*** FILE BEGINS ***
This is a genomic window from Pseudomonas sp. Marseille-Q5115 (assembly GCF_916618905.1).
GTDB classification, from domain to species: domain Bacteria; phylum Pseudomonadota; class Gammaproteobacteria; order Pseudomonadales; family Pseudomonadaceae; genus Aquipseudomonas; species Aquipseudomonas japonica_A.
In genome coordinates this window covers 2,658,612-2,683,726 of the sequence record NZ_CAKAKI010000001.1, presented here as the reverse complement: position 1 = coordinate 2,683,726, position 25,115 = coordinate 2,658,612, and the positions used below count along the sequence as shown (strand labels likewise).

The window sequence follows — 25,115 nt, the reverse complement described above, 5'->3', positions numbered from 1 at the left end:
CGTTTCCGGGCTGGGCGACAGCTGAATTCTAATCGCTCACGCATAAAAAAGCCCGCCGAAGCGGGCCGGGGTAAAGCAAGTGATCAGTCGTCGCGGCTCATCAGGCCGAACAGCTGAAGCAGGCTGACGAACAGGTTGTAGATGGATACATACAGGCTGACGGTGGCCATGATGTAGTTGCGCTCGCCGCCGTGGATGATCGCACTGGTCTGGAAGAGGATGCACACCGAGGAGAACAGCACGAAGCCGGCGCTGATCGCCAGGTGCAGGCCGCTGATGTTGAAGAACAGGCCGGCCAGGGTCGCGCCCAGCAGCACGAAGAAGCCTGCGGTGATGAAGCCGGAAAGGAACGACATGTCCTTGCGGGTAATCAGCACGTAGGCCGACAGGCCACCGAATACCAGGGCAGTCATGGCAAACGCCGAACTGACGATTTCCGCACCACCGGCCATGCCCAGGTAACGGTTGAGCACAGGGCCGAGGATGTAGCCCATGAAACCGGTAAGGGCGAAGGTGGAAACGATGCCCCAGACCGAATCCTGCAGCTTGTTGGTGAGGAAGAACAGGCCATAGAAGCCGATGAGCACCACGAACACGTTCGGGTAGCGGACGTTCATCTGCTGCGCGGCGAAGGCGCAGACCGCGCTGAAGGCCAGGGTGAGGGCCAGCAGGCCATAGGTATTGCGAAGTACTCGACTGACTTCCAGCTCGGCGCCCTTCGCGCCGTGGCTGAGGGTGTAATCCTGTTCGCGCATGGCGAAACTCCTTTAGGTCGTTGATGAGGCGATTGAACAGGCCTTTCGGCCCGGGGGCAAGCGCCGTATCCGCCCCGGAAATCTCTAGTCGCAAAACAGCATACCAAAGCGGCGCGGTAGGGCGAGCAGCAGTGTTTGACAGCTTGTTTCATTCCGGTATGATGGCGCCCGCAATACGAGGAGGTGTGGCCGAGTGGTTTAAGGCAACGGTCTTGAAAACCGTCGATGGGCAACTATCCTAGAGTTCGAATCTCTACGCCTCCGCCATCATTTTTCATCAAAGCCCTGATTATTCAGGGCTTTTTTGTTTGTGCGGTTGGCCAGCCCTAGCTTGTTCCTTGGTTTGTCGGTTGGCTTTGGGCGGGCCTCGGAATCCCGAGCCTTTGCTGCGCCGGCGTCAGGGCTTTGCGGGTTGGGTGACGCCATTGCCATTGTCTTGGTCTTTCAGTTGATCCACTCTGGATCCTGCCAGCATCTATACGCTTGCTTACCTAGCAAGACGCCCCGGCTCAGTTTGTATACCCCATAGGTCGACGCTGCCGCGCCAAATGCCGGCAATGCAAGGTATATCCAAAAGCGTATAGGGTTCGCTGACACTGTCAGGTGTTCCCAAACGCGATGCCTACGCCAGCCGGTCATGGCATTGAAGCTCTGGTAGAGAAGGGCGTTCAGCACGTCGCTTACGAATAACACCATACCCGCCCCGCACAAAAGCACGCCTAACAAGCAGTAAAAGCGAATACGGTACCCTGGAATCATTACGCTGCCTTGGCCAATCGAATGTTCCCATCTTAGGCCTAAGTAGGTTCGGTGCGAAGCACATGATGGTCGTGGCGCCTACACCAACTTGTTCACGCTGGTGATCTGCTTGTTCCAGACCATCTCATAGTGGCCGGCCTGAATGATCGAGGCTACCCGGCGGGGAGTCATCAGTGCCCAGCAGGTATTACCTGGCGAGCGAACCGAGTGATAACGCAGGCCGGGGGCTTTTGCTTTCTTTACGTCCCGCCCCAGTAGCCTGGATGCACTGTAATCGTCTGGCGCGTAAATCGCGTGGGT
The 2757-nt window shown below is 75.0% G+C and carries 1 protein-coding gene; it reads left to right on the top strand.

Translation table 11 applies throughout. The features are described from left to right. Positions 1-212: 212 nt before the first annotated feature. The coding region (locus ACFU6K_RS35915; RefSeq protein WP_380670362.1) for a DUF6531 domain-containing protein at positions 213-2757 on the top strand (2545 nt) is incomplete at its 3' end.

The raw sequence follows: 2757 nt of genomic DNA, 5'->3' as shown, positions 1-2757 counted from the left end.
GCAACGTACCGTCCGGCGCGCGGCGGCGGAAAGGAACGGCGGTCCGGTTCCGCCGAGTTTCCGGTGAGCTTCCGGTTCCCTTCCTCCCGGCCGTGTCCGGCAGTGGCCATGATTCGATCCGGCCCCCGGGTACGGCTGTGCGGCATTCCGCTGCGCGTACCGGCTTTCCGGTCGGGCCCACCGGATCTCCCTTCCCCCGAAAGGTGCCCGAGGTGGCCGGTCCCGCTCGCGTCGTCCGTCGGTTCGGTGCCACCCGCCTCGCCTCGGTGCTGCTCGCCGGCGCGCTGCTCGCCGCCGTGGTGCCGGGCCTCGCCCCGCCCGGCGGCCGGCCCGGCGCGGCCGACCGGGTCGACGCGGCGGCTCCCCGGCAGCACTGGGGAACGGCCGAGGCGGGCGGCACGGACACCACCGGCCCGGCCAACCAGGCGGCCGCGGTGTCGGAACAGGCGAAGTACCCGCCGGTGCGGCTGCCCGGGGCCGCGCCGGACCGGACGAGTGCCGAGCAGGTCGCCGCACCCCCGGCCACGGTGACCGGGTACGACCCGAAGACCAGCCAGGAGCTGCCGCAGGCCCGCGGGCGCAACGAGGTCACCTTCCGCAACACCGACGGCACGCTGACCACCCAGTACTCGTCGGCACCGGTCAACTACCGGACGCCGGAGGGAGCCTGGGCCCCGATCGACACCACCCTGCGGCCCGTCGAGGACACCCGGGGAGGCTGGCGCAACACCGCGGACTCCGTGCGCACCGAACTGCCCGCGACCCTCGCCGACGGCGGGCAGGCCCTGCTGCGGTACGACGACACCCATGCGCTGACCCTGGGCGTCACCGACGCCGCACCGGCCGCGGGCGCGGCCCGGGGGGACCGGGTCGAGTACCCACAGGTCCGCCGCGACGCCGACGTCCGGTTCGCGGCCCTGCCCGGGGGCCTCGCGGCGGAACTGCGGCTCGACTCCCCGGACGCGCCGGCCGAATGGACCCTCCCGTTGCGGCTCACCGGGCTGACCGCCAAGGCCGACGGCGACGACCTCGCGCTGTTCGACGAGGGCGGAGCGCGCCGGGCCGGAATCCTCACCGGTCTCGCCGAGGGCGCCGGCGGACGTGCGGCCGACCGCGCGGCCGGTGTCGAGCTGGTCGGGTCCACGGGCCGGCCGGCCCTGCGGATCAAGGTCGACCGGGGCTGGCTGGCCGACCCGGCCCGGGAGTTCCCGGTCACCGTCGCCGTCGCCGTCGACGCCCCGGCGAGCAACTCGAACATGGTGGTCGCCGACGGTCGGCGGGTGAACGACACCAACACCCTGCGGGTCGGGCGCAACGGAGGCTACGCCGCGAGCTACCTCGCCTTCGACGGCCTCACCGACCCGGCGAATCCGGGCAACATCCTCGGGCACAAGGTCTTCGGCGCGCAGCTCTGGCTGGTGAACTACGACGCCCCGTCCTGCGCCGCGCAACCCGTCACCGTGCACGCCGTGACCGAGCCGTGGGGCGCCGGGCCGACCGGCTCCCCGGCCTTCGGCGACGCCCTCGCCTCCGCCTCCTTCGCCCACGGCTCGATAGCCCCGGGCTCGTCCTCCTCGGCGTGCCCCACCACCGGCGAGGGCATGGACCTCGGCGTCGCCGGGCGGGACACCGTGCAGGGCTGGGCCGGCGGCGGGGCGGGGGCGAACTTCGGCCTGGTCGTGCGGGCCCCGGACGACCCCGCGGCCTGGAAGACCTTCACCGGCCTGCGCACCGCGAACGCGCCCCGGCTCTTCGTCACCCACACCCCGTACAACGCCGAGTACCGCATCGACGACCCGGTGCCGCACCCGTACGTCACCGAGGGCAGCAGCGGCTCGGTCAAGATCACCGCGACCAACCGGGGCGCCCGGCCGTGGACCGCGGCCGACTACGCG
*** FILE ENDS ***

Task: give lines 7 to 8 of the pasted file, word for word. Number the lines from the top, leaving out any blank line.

Translation table 11 applies throughout. The features are described from left to right. Positions 1-212: 212 nt before the first annotated feature. The coding region (locus ACFU6K_RS35915; RefSeq protein WP_380670362.1) for a DUF6531 domain-containing protein at positions 213-2757 on the top strand (2545 nt) is incomplete at its 3' end.

The raw sequence follows: 2757 nt of genomic DNA, 5'->3' as shown, positions 1-2757 counted from the left end.